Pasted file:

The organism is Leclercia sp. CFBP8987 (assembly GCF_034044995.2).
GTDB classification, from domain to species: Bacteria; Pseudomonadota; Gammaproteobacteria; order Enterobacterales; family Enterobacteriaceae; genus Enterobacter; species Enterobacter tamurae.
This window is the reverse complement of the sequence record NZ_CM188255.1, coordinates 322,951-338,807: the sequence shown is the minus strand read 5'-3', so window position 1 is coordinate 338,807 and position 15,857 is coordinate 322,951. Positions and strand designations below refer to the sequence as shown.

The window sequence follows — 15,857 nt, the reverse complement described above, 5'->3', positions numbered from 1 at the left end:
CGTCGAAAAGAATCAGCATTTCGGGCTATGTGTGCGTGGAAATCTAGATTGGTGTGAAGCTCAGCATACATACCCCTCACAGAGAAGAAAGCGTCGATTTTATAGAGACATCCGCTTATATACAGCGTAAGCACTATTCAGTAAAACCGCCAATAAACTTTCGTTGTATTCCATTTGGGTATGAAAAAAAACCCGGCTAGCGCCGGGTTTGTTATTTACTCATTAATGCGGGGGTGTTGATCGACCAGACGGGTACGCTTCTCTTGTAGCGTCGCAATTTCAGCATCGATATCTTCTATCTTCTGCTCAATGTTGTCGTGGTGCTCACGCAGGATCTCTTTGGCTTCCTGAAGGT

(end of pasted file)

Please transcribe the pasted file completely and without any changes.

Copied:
The organism is Leclercia sp. CFBP8987 (assembly GCF_034044995.2).
GTDB classification, from domain to species: Bacteria; Pseudomonadota; Gammaproteobacteria; order Enterobacterales; family Enterobacteriaceae; genus Enterobacter; species Enterobacter tamurae.
This window is the reverse complement of the sequence record NZ_CM188255.1, coordinates 322,951-338,807: the sequence shown is the minus strand read 5'-3', so window position 1 is coordinate 338,807 and position 15,857 is coordinate 322,951. Positions and strand designations below refer to the sequence as shown.

The window sequence follows — 15,857 nt, the reverse complement described above, 5'->3', positions numbered from 1 at the left end:
CGTCGAAAAGAATCAGCATTTCGGGCTATGTGTGCGTGGAAATCTAGATTGGTGTGAAGCTCAGCATACATACCCCTCACAGAGAAGAAAGCGTCGATTTTATAGAGACATCCGCTTATATACAGCGTAAGCACTATTCAGTAAAACCGCCAATAAACTTTCGTTGTATTCCATTTGGGTATGAAAAAAAACCCGGCTAGCGCCGGGTTTGTTATTTACTCATTAATGCGGGGGTGTTGATCGACCAGACGGGTACGCTTCTCTTGTAGCGTCGCAATTTCAGCATCGATATCTTCTATCTTCTGCTCAATGTTGTCGTGGTGCTCACGCAGGATCTCTTTGGCTTCCTGAAGGT